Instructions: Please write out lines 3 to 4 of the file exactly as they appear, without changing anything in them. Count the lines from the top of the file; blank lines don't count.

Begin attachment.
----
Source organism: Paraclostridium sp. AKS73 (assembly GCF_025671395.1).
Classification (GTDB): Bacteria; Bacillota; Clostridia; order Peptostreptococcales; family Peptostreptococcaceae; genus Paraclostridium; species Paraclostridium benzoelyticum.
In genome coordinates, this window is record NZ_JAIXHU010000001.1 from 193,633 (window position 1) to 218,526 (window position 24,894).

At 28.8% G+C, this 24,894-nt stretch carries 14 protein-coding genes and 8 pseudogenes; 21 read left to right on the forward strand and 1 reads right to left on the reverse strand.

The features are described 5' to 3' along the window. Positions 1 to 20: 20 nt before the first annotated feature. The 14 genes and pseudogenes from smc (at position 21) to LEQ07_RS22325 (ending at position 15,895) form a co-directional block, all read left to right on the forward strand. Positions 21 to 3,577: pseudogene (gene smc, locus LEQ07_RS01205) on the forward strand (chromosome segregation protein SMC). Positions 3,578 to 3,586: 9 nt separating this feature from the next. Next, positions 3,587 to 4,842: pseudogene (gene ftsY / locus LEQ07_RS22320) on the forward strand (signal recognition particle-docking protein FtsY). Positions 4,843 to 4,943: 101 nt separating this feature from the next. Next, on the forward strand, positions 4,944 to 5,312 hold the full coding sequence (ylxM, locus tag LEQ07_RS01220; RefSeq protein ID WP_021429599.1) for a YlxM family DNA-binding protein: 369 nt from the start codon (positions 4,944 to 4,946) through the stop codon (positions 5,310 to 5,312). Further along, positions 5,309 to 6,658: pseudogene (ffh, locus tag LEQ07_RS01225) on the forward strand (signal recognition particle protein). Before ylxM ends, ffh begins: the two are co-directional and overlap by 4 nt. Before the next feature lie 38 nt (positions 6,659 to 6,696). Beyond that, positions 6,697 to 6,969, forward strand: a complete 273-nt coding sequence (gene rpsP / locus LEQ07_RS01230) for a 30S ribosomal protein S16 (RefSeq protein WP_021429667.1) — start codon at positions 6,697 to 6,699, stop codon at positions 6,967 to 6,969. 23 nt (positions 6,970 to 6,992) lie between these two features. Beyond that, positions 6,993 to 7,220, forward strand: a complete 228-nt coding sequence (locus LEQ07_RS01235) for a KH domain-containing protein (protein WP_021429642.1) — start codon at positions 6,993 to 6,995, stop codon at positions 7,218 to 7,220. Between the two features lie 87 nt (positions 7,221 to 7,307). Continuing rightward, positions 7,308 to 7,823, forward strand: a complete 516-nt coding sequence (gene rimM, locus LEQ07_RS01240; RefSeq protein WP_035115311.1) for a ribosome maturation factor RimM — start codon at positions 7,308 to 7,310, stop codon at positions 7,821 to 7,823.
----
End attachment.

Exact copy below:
In genome coordinates, this window is record NZ_JAIXHU010000001.1 from 193,633 (window position 1) to 218,526 (window position 24,894).

At 28.8% G+C, this 24,894-nt stretch carries 14 protein-coding genes and 8 pseudogenes; 21 read left to right on the forward strand and 1 reads right to left on the reverse strand.